“I am innocent, but I was convicted and sentenced to jail. It’s something I cannot accept. I would like to ask Prime Minister Hun Sen, his wife and the King for help. To make Cambodia a country of law and to prevent other people from being wrongly convicted, I would like to ask Samdech Hun Sen to re-examine the judicial system.” Rector Tep Kolap
“To find justice for myself and my wife, I will appeal to the Supreme Court. I will also take this to the Anti-Corruption Unit and the Ministry of Economy and Finance. I tell them all about Kok An’s companies’ activities – they have not been paying taxes to the state. He has used my personal account and my wife’s account [to accelerate] his illegal-earning business activities in Cambodia.” Heng Chheang
“The activities [of the couple] are unpardonable. If I do not sue them in court to find the truth … they must then really think that their lying and cheating are right, because no one dares to punish them.” Senator Kok An
“I try to run away from this unfortunate business (for me) that caused enough damage to me. As far as corruption system is still common practice, it is just waste of time and quite damaging for your reputation to try to propose regular and fair methodology to find justice for people. Never again would I accept to do this job in Cambodia, they are not ready to use my competence, I have learned a sour lesson from this case. They transform black into white, fair into unfair…” Auditor Kak Key
Read how the legal battle intensified as as the amount of 'stolen funds' surged
Behind the legal battle between Senator Kok An and the former rector of Phnom Penh International University and her husband lies a complex web of transactions, as well as allegations that the case was fabricated to grab the country’s fastest growing university.
The morning before the verdict was handed down at the Appeals Court on March 12, the mood among those working on the defence team for Heng Chheang and his wife Tep Kolap was almost optimistic.
Who is Kok An?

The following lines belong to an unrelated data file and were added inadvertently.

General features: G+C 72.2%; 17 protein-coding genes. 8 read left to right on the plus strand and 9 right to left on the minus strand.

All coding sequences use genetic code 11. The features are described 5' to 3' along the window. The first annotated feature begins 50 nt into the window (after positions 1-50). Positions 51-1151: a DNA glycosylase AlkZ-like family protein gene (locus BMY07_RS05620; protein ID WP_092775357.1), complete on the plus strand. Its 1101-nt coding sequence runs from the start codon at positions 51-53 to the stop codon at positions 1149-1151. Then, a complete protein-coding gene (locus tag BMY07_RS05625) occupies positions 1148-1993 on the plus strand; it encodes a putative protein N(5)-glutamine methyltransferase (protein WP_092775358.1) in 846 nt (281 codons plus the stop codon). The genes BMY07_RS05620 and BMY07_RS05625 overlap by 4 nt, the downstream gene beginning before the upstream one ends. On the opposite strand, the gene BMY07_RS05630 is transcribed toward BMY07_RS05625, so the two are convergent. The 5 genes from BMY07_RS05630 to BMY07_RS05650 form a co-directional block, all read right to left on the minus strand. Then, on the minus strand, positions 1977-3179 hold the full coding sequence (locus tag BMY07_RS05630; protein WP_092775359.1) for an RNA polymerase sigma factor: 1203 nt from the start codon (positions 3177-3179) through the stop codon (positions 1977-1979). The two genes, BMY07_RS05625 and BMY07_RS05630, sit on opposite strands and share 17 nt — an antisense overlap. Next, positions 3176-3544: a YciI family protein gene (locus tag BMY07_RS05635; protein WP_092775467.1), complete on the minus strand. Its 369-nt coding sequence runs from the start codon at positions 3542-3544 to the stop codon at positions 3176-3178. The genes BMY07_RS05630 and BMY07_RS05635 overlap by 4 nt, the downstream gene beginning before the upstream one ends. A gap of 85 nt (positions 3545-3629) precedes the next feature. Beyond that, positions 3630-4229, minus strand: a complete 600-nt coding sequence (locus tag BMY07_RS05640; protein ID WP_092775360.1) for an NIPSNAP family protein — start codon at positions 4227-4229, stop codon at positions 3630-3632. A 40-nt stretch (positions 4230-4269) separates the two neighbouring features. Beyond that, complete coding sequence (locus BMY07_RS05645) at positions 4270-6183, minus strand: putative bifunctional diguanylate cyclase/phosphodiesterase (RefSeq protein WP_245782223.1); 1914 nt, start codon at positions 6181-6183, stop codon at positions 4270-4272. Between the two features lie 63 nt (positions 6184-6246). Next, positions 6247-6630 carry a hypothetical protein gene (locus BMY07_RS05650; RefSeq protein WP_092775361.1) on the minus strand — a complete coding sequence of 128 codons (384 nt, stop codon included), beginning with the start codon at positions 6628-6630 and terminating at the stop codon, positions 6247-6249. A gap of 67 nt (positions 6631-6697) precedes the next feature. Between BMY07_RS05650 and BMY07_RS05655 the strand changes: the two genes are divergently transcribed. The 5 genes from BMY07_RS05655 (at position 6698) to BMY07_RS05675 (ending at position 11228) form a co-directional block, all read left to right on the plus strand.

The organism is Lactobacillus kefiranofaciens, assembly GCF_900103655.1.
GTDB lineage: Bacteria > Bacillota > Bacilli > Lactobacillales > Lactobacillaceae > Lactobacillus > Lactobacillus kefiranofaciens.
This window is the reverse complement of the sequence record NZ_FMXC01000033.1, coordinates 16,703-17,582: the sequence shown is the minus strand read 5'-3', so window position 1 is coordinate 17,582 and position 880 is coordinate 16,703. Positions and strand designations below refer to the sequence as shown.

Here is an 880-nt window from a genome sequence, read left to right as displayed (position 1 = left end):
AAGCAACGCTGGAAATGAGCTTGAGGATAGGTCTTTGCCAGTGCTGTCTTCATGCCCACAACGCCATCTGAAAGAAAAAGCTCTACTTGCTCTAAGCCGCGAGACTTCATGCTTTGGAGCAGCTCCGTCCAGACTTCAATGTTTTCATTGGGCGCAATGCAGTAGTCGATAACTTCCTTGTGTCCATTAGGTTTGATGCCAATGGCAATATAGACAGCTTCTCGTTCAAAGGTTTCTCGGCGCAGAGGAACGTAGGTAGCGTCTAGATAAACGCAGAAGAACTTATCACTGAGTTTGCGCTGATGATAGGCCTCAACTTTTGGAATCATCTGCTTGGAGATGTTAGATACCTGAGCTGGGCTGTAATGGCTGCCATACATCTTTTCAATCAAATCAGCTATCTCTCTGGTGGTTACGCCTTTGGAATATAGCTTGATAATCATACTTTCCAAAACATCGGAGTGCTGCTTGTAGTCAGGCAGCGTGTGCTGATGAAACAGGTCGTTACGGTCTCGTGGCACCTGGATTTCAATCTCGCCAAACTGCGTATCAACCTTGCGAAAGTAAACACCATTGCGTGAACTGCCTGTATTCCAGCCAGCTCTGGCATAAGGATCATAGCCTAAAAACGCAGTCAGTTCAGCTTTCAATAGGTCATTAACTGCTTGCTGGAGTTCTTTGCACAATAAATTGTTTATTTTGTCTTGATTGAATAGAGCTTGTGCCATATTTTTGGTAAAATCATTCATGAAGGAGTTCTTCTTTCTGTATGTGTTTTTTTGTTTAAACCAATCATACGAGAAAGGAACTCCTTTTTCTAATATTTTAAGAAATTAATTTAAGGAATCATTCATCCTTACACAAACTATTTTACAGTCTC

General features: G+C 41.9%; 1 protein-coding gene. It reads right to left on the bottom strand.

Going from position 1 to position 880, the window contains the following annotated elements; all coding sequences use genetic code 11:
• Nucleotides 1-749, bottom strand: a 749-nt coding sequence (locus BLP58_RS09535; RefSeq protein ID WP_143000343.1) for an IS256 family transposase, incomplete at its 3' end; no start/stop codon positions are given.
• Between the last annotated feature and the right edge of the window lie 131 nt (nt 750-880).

Kok An is a senator in the ruling Cambodian People’s Party as well as a tycoon whose businesses include casinos, water and electrical supply as well as a bank.
According to a September 9, 2007, cable from the US Embassy in Phnom Penh released by Wikileaks last year, he is one of the 10 richest tycoons in Cambodia.
“Kok An has strong ties to the ruling CPP and was reportedly one of the people who helped pay the US$50 million in compensation to Thailand for damage to the Thai Embassy during the anti-Thai riots in early 2003,” the cable reads.
“Cambodia’s tycoons are a close-knit and powerful group, who often share involvement in charitable activities like the Cambodian Red Cross and are further bound together by marriages and business partnerships … Another striking aspect of this network is the active involvement of the spouses of government and business officials who are significant shareholders in various businesses.
Hun Sen’s relationship to this group is both symbiotic and self-limiting.
The tycoons help to finance the CPP, contribute greatly to economic growth and undertake important charitable work such as the construction of schools and hospitals, while reaping the benefits of close government ties.
Hun Sen announced a “war on corruption” in 2004, which was aimed at legal, judicial, and public administration reform.
However, Hun Sen’s very reliance on his tycoon network may hinder progress in battling corruption, illegal logging, and other sensitive issues that he claims are priorities,” the cable concludes.
They, along with relatives of the couple and academics from Phnom Penh International University, were gathered in Tep Kolap’s office at the university, with most saying they had not been able to sleep the night before.
The consensus was that the former PPIU rector had a 50:50 chance of being released, though they thought it was unlikely her husband would be released that day due to a “confession” he had made on January 1, 2011, taking responsibility for the apparent loss of about US$630,000 from one of Senator tycoon Kok An’s companies: Anco Brothers.
“We find it impossible to imagine that the court would ignore bank statements that prove claims made against Tep Kolap and Heng Chheang were false,” Kong Bunthy, a law lecturer at the university, said.
“How can they be accused of embezzling when more money flowed back into the [Anco] account than flowed out?” asked Hen Sam Ath, senior vice-rector at the university and a friend of Tep Kolap since their time as students in Bangkok when she was studying international relations on a scholarship from that country’s king.